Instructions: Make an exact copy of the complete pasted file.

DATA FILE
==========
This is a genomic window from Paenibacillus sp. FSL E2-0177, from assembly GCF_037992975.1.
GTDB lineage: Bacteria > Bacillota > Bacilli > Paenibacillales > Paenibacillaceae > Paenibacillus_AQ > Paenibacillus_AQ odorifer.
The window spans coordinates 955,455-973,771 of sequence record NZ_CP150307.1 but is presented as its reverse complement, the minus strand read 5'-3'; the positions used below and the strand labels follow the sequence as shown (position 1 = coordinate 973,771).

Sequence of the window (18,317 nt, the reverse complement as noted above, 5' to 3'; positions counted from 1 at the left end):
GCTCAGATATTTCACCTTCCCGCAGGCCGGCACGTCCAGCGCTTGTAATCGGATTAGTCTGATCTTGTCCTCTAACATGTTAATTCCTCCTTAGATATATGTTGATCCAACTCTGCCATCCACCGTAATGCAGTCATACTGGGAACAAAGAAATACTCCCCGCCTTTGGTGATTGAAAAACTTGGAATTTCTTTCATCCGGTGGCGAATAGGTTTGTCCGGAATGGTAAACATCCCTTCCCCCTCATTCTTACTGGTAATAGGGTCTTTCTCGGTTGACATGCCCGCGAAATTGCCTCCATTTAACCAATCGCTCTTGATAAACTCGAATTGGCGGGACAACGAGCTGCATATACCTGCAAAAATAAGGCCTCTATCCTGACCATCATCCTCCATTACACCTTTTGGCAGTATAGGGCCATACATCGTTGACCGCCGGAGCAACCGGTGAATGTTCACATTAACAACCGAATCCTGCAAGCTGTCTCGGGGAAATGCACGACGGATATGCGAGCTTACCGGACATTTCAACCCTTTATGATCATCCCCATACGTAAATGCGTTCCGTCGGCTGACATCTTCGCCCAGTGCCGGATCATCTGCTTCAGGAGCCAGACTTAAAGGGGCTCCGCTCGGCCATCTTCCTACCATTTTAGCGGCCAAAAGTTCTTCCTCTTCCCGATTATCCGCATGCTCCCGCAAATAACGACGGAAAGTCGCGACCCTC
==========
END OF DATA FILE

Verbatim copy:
This is a genomic window from Paenibacillus sp. FSL E2-0177, from assembly GCF_037992975.1.
GTDB lineage: Bacteria > Bacillota > Bacilli > Paenibacillales > Paenibacillaceae > Paenibacillus_AQ > Paenibacillus_AQ odorifer.
The window spans coordinates 955,455-973,771 of sequence record NZ_CP150307.1 but is presented as its reverse complement, the minus strand read 5'-3'; the positions used below and the strand labels follow the sequence as shown (position 1 = coordinate 973,771).

Sequence of the window (18,317 nt, the reverse complement as noted above, 5' to 3'; positions counted from 1 at the left end):
GCTCAGATATTTCACCTTCCCGCAGGCCGGCACGTCCAGCGCTTGTAATCGGATTAGTCTGATCTTGTCCTCTAACATGTTAATTCCTCCTTAGATATATGTTGATCCAACTCTGCCATCCACCGTAATGCAGTCATACTGGGAACAAAGAAATACTCCCCGCCTTTGGTGATTGAAAAACTTGGAATTTCTTTCATCCGGTGGCGAATAGGTTTGTCCGGAATGGTAAACATCCCTTCCCCCTCATTCTTACTGGTAATAGGGTCTTTCTCGGTTGACATGCCCGCGAAATTGCCTCCATTTAACCAATCGCTCTTGATAAACTCGAATTGGCGGGACAACGAGCTGCATATACCTGCAAAAATAAGGCCTCTATCCTGACCATCATCCTCCATTACACCTTTTGGCAGTATAGGGCCATACATCGTTGACCGCCGGAGCAACCGGTGAATGTTCACATTAACAACCGAATCCTGCAAGCTGTCTCGGGGAAATGCACGACGGATATGCGAGCTTACCGGACATTTCAACCCTTTATGATCATCCCCATACGTAAATGCGTTCCGTCGGCTGACATCTTCGCCCAGTGCCGGATCATCTGCTTCAGGAGCCAGACTTAAAGGGGCTCCGCTCGGCCATCTTCCTACCATTTTAGCGGCCAAAAGTTCTTCCTCTTCCCGATTATCCGCATGCTCCCGCAAATAACGACGGAAAGTCGCGACCCTC